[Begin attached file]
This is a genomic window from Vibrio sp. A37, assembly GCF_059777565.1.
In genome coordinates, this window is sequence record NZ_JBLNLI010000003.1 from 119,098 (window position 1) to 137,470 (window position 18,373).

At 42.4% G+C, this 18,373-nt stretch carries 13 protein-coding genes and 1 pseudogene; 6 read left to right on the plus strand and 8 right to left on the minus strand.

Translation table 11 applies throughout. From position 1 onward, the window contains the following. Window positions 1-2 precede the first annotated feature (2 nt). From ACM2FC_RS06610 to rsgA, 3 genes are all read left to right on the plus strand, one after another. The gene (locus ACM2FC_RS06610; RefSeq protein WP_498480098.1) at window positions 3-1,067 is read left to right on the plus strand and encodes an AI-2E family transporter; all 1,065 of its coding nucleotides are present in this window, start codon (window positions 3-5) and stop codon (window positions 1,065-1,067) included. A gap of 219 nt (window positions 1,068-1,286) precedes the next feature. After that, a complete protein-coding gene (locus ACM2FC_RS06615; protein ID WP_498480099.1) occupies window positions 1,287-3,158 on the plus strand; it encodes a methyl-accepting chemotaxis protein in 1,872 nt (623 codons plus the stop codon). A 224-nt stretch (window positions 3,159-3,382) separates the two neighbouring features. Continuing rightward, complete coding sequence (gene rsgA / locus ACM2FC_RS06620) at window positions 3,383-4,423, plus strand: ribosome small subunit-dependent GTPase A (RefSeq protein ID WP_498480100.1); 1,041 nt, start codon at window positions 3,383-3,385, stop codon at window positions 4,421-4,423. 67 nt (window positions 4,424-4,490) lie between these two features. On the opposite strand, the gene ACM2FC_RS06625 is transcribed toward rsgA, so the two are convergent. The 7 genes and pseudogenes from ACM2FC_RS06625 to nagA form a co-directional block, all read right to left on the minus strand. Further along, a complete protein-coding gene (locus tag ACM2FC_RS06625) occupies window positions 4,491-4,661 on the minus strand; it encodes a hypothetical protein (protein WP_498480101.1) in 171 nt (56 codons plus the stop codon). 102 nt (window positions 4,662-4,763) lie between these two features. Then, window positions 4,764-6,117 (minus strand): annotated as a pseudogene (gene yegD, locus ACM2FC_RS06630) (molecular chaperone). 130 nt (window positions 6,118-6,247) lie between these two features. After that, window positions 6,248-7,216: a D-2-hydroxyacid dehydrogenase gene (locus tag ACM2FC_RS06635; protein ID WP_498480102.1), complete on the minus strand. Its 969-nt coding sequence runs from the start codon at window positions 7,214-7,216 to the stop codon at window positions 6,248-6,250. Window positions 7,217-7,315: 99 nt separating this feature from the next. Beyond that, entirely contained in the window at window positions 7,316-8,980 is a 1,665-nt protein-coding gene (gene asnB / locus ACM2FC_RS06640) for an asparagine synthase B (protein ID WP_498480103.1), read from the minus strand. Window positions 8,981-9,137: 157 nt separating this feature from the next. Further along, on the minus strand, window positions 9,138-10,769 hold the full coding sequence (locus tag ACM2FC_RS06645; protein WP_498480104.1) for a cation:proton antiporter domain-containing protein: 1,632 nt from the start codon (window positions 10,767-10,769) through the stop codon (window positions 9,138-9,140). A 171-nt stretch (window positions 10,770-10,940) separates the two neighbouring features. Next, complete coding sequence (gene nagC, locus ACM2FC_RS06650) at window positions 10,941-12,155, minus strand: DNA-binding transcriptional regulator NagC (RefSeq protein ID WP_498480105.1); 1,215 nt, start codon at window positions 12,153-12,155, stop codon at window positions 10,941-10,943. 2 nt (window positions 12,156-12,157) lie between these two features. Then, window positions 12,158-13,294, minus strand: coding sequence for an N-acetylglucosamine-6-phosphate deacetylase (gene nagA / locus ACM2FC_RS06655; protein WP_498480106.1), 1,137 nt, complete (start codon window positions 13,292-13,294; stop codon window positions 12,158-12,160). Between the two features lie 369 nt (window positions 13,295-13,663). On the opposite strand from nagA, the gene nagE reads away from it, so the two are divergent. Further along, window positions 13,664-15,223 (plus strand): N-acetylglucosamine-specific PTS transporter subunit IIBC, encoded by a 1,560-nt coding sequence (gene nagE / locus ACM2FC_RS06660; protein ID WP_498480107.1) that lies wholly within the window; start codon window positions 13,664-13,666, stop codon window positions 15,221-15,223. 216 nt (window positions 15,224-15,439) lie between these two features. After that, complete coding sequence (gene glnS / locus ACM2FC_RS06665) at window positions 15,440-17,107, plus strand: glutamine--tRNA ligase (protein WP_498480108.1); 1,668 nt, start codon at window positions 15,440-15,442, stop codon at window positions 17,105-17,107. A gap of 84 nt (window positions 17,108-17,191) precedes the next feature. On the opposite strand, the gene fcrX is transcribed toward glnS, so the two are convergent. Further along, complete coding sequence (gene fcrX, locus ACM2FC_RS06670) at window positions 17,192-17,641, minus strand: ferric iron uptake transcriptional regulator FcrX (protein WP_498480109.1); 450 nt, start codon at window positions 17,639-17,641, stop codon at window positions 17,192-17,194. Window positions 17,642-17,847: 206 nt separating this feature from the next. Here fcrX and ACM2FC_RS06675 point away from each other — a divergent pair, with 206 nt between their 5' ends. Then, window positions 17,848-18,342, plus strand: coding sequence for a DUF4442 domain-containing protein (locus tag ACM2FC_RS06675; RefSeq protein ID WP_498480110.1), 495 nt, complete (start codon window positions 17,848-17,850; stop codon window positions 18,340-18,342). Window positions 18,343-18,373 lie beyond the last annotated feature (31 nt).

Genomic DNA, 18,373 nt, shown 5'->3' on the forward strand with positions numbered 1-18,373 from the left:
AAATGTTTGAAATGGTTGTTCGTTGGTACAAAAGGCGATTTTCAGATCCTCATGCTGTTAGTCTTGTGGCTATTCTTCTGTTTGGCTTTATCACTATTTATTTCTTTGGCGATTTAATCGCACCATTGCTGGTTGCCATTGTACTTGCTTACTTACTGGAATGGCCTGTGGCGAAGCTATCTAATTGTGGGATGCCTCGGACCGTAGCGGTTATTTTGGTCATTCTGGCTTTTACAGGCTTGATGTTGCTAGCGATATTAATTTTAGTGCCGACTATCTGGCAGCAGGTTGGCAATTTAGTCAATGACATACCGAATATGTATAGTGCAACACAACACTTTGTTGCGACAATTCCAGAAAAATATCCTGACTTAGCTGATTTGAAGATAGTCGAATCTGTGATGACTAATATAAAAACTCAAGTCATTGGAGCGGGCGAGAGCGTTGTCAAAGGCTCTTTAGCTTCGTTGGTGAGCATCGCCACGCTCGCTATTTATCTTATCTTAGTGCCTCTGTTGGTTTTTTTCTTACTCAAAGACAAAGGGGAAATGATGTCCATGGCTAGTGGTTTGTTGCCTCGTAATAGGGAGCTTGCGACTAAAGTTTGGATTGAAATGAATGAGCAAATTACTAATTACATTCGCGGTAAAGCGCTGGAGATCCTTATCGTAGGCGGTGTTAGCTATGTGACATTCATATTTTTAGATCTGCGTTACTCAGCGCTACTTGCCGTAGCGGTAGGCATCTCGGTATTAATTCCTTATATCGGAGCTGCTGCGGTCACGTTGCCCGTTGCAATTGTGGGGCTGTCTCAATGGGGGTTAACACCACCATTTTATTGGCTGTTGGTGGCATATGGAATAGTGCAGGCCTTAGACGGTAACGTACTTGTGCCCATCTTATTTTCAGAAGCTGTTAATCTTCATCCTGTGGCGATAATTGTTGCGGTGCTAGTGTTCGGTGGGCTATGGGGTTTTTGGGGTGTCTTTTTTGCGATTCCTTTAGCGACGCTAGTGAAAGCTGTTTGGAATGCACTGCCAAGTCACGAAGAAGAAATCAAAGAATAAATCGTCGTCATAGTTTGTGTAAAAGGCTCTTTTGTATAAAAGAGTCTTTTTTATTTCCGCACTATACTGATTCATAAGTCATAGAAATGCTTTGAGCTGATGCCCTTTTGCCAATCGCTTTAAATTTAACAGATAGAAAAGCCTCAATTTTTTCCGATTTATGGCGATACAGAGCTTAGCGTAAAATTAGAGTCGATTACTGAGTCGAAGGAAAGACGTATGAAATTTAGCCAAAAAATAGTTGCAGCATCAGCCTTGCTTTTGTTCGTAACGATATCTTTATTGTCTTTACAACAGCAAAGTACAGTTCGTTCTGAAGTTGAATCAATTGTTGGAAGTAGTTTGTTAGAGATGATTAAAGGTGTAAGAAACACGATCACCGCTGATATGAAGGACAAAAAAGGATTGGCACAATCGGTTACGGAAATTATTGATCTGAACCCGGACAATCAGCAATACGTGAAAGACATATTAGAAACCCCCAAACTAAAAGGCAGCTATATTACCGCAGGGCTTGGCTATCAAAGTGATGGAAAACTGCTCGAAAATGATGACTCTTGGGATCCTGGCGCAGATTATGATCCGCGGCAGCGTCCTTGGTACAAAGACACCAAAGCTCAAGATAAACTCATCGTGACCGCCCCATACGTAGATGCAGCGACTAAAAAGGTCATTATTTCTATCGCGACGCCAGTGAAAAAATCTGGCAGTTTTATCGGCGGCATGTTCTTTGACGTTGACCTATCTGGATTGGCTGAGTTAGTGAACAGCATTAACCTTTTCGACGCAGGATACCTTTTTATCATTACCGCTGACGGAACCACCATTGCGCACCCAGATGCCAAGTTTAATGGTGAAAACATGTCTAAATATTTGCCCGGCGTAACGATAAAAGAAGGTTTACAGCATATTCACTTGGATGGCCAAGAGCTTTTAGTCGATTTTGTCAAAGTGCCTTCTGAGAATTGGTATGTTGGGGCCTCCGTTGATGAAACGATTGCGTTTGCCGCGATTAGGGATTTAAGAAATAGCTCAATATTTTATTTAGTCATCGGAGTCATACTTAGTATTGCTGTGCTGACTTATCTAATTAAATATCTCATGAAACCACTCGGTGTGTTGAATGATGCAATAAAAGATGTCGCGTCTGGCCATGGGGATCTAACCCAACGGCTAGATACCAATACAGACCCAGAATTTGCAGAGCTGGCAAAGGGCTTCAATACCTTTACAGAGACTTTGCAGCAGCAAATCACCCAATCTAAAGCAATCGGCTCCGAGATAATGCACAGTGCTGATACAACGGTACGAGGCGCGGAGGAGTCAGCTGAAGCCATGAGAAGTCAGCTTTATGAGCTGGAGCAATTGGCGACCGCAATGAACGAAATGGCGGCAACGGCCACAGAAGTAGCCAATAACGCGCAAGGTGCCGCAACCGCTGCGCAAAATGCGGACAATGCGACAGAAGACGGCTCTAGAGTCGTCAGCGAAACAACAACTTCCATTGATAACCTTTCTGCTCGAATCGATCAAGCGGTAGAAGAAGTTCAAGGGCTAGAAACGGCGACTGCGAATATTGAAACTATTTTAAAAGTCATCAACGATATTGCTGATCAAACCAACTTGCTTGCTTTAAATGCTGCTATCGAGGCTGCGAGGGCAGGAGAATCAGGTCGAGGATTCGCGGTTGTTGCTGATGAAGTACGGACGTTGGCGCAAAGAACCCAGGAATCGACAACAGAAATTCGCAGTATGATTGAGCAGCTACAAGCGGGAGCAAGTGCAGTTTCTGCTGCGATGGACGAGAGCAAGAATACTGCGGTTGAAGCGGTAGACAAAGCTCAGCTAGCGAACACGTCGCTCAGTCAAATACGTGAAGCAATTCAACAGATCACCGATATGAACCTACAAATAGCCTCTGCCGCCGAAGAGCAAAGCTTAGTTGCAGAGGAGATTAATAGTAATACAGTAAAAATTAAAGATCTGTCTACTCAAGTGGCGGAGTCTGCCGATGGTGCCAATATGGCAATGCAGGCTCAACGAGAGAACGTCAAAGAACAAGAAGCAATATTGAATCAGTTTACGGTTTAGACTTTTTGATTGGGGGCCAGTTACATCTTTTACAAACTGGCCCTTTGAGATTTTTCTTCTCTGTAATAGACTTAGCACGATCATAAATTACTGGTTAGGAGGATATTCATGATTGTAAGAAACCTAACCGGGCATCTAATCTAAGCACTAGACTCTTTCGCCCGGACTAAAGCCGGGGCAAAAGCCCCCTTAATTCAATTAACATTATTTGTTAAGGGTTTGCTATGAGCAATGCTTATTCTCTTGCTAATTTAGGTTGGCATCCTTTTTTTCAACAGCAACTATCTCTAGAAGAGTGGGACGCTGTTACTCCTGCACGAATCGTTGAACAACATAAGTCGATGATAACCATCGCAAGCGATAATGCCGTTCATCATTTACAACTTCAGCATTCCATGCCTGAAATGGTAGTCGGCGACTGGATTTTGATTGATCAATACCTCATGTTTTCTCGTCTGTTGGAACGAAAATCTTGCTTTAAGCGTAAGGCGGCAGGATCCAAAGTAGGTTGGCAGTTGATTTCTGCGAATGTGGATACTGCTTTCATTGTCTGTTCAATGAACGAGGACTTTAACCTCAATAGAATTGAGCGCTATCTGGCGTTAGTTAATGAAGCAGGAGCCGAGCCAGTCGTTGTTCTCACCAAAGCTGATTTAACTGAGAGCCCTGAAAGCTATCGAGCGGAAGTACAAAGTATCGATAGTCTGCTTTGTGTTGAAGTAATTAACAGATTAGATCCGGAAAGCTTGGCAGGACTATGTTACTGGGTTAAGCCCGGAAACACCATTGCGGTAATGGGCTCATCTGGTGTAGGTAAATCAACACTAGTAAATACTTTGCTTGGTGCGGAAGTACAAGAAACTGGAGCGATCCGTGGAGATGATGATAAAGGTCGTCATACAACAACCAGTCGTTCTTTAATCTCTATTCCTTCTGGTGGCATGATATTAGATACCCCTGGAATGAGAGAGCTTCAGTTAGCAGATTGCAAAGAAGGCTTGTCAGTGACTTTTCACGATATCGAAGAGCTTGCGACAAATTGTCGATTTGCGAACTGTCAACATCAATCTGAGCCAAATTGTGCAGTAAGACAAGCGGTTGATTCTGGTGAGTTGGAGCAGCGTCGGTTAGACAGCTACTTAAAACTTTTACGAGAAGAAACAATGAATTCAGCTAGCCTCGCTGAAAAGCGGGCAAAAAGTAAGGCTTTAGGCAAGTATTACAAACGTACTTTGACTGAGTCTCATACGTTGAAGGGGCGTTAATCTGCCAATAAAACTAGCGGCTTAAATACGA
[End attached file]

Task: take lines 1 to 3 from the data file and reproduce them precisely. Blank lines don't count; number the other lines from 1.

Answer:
This is a genomic window from Vibrio sp. A37, assembly GCF_059777565.1.
In genome coordinates, this window is sequence record NZ_JBLNLI010000003.1 from 119,098 (window position 1) to 137,470 (window position 18,373).

At 42.4% G+C, this 18,373-nt stretch carries 13 protein-coding genes and 1 pseudogene; 6 read left to right on the plus strand and 8 right to left on the minus strand.